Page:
The FSI Spanish Programmatic Course Volume 1 (of 2), comprising this textbook and accompanying audio recordings together with an instructor's Manual, provides introductory learning materials for use by speakers of English who want to acquire a style of Spanish which is neither very formal nor overly casual.
The term programmatic has been adopted to denote a course which uses some techniques of programmed instruction and is adaptable to classroom use, to self-instruction or to combinations of the two. Part of each unit is in programmed form; other parts follow a more conventional audio-lingual format. In all parts, the guiding principles have been simplicity and clarity of presentation, characteristics which are required of materials to be used in self-instruction, although the materials have been written with the teacher-classroom situation also in mind.
The principal difference in approach between this course and the FSI Spanish Basic Course, for example, is the emphasis placed here on advance, preclass preparation of new material by the student with the help of tapes. The principal difference between this and completely programmed materials is that here the student's self-study is, if possible, regularly punctuated by sessions in the classroom with an instructor.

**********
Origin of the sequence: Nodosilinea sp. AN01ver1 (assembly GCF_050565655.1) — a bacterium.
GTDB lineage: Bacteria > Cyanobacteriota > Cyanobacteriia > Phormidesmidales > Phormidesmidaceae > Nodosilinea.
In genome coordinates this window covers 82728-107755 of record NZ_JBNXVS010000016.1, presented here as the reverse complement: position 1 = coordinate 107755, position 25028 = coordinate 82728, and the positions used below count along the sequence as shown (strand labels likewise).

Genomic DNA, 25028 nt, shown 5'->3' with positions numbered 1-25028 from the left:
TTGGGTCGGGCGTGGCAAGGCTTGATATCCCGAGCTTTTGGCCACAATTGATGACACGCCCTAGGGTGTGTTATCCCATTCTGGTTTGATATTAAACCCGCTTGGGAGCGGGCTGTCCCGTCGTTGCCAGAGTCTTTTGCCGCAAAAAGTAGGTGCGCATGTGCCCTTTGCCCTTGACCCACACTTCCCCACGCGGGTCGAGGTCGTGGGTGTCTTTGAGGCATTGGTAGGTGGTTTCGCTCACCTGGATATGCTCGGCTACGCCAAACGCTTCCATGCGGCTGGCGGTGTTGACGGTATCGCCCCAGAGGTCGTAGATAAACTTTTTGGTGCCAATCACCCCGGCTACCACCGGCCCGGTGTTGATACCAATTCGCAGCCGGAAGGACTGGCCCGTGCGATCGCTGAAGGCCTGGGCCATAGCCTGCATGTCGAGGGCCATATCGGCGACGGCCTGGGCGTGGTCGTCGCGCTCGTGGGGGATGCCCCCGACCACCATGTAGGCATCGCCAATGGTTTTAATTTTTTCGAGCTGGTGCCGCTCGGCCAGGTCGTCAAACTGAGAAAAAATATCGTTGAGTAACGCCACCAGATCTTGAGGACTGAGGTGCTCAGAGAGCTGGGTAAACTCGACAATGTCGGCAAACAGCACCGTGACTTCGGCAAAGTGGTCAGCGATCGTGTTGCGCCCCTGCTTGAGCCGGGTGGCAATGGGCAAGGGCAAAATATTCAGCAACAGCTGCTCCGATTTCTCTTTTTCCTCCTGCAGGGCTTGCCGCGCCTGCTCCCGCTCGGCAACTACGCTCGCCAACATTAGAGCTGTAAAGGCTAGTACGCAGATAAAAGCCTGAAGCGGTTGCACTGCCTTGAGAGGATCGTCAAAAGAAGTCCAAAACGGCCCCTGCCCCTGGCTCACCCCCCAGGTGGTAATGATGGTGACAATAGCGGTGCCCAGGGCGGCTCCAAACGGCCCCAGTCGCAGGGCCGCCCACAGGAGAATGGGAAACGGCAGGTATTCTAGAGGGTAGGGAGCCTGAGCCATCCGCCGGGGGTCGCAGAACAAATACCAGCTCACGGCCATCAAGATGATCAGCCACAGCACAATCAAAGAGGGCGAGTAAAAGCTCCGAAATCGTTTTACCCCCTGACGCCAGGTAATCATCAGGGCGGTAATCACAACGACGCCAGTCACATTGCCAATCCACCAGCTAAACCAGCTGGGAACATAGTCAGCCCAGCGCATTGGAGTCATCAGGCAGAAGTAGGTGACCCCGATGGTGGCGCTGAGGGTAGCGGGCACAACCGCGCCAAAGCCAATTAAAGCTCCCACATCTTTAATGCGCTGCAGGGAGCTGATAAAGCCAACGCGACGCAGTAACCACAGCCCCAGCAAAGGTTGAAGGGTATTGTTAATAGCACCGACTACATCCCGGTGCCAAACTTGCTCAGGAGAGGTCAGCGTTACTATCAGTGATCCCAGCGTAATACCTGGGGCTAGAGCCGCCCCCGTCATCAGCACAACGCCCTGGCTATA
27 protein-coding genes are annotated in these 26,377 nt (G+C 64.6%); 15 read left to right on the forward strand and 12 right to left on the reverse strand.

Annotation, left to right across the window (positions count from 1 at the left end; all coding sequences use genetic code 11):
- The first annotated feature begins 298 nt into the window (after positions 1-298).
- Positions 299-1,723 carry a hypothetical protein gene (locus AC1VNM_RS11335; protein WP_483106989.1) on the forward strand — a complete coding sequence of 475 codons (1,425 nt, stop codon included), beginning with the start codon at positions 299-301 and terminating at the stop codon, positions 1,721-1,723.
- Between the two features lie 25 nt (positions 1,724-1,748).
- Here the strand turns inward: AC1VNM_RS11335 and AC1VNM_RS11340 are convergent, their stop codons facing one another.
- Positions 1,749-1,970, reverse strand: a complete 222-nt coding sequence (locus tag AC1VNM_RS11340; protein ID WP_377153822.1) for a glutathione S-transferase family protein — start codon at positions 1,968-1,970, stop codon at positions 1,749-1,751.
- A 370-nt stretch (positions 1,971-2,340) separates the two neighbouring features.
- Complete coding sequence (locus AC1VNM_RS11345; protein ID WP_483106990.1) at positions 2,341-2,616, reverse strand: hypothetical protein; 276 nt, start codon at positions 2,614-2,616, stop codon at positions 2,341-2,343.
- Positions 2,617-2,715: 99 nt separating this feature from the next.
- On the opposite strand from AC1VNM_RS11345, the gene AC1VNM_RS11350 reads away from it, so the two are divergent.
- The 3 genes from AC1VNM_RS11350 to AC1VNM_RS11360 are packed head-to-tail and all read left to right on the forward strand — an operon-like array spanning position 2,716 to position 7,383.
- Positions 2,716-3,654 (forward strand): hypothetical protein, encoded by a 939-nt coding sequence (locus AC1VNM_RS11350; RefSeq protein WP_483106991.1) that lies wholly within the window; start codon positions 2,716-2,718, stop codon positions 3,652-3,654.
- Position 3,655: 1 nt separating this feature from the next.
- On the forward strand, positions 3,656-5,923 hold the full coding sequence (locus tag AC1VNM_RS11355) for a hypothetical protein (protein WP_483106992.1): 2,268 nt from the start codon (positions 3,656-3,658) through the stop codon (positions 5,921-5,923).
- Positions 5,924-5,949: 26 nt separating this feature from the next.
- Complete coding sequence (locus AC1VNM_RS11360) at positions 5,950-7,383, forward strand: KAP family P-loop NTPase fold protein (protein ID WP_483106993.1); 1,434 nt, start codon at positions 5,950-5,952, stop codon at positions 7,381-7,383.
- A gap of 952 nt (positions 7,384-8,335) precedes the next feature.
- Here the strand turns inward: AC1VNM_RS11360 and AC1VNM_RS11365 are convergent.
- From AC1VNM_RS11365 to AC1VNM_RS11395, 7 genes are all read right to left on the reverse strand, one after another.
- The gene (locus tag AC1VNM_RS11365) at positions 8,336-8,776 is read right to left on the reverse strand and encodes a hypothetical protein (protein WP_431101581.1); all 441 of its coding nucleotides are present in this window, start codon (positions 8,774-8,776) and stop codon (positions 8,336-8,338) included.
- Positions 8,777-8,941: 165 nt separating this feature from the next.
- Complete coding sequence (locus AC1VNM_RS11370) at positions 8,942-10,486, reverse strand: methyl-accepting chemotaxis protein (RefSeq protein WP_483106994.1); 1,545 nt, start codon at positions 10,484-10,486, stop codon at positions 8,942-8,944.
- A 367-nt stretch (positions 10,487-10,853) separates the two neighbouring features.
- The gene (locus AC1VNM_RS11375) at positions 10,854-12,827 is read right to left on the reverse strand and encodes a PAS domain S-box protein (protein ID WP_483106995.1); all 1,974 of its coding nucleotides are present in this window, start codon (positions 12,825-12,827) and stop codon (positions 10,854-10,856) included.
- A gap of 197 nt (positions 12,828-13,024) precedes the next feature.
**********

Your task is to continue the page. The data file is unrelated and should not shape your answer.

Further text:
Other Volume of Spanish Programmatic Course:
You can find the other volumes of the course at the Live Lingua Project here: FSI Spanish Programmatic Course - Volume 2
Spanish also called Castilian (castellano), is a Romance language that originated in Castile, a region in Spain. There are approximately 407 million people speaking Spanish as a native language, making it the second-most-spoken language by number of native speakers after Mandarin. It also has 60 million speakers as a second language, and 20 million students as a foreign language. Spanish is one of the six official languages of the United Nations, and is used as an official language by the European Union and Mercosur. Spanish is the most popular second language learned by native speakers of American English. From the last decades of the 20th century, the study of Spanish as a foreign language has grown significantly, facilitated in part because of the growing population demographics and economies of many Spanish-speaking countries, growing international tourism and the search for less expensive retirement destinations by North Americans and Europeans.
Spanish is spoken in: Spain, Mexico, Colombia, Argentina, Peru, Venezuela, Chile, Ecuador, Guatemala, Cuba, Bolivia, Dominican Republic, Honduras, Paraguay, El Salvador, Nicaragua, Costa Rica, Puerto Rico, Panama, Uruguay, Equatorial Guinea
Spanish is also called: Castellano, Castilian, Castillan, Español